By Graciela Garcia
Secondhand clothes are wardrobe essentials, passed on from one person to the next and each unique item tells a story, yet they seem to get a mixed review amongst shoppers. Does using the term ‘Vintage’ free you from the stigma or does buying second-hand clothes make you feel like a second class citizen?
I confess, to having a stigma against second-hand shopping. Moreover, I have no idea exactly why I do, but it’s there. It’s all about one thing: hygiene. On the upside, I’m fighting hard to get rid of this stigma as there are very important reasons why.
I didn’t grow up in a family that was into thrifting and so it didn’t generate any interest until I reached my early 20s. I accompanied friends to second-hand stores and was in awe at all the vintage things they had. But, I never brought myself to buy anything. I just couldn’t see them as cool vintage pieces. I didn’t see the fun in it as my friends did. I saw stained clothing and said, no thanks.
Now, I don’t fancy myself a germaphobe, I swear! Still, the thought of buying something someone else had already worn – for who knows how long – seemed, well, unhealthy. I mean, these were people I didn’t know, and I was buying their used clothes. It truly seemed unnecessary as I could afford to buy new clothes. Until, now, I reflected on what second-hand shopping was truly about.
I took a trip to the city of Berkeley in California last year. A great city with a small-town feel. There I was, taking in a gorgeous afternoon walking around downtown. Eating, movie-watching and then shopping. I knew they had a couple of trendy second-hand shops. Plus, I was becoming increasingly aware of sustainability and how I could apply it to my way of living. Upon internet-searching reasons to shop second-hand, I was bombarded with information on how fashion is one of the main industries that negatively impacts the environment.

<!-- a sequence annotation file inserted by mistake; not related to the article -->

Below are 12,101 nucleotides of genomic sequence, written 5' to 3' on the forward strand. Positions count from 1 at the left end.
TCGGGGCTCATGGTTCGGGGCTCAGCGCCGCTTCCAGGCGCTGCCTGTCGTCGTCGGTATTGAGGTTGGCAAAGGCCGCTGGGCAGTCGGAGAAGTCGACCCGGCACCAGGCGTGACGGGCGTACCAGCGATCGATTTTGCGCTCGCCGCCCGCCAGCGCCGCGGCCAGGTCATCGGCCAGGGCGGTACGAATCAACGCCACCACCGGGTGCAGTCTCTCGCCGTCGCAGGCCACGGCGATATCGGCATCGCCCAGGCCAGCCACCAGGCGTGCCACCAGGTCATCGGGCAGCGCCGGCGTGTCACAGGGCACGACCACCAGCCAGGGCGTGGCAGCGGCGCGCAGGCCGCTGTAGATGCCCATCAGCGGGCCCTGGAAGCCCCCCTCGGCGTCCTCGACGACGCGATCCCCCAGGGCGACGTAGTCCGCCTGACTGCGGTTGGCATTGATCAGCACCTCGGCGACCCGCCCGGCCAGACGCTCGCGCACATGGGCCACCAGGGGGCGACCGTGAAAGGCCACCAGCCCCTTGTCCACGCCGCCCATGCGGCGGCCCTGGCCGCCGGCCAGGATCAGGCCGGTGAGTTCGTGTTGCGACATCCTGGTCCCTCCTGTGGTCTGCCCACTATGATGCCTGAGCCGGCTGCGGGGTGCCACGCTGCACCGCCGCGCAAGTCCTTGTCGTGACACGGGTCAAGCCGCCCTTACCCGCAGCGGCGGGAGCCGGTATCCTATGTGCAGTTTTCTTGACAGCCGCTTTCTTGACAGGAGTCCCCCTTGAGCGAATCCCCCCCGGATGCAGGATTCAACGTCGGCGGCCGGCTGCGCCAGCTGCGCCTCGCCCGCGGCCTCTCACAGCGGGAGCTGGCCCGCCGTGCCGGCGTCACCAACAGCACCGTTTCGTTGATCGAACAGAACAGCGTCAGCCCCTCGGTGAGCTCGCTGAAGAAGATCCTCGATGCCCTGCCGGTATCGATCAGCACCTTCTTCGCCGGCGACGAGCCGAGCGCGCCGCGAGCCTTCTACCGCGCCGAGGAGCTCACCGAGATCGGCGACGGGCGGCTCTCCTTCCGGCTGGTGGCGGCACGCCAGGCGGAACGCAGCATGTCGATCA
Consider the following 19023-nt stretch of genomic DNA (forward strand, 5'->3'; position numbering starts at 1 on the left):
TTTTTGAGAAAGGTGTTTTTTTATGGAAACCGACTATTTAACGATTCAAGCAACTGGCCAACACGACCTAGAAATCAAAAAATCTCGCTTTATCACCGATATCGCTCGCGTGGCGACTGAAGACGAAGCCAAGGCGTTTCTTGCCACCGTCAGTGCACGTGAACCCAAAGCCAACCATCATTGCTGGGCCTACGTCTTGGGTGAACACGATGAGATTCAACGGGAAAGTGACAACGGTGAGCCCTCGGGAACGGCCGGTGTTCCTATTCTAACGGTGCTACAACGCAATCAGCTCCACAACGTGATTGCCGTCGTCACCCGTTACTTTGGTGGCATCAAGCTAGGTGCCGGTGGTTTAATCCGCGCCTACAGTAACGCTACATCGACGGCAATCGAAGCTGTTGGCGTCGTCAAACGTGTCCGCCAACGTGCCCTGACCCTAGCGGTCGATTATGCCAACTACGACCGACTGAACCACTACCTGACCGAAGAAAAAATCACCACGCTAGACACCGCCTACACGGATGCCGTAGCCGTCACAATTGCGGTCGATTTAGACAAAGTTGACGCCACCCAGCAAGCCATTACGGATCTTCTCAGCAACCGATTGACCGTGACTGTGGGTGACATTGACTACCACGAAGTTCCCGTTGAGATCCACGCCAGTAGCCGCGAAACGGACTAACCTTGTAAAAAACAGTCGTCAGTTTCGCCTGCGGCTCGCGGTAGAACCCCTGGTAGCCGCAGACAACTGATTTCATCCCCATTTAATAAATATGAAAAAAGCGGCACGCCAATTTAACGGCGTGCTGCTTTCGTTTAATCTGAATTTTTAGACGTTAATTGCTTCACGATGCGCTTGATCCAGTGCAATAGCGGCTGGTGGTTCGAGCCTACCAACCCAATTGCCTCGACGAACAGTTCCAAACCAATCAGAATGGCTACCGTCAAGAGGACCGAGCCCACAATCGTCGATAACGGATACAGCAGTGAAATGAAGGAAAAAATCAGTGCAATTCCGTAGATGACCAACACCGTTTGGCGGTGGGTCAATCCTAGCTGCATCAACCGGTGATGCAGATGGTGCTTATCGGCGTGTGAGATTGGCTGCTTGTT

I threw caution to the wind and looked through the racks. I found a gorgeous pair of gray skinny jeans in my size. I kept searching and found the most comfortable black t-shirt and a gray sweatshirt. Next thing I knew, I was at the register making my purchase which came out to a total of $28 with tax. I saved a lot since that brand of jeans was usually in the $100+ range, the t-shirt was only $5, and the sweatshirt was $7.
I want to make it clear, it wasn’t about the brands or the money. Although come on, I saved about 100 dollars if not more. That’s just wise shopping. Seriously, though, it’s the realization that I could get clothes that were just as good as new, and they wouldn’t end up in a landfill because I decided to give them a second chance.
In the end, I’ve learned: it’s not about our stigmas if we want to be more fashion conscious. We must collectively make a better effort, educate ourselves and change our mindset. And, if that now includes looking at second-hand clothes strictly as vintage, I’m okay with that. Recycling, exchanging, swapping, (whatever we participate in); Buying second-hand fashions…if that’s what it takes to at least start to create a better impact and move to have a healthier environment…
…in the grand scheme of things…
Goodbye stigma, goodbye!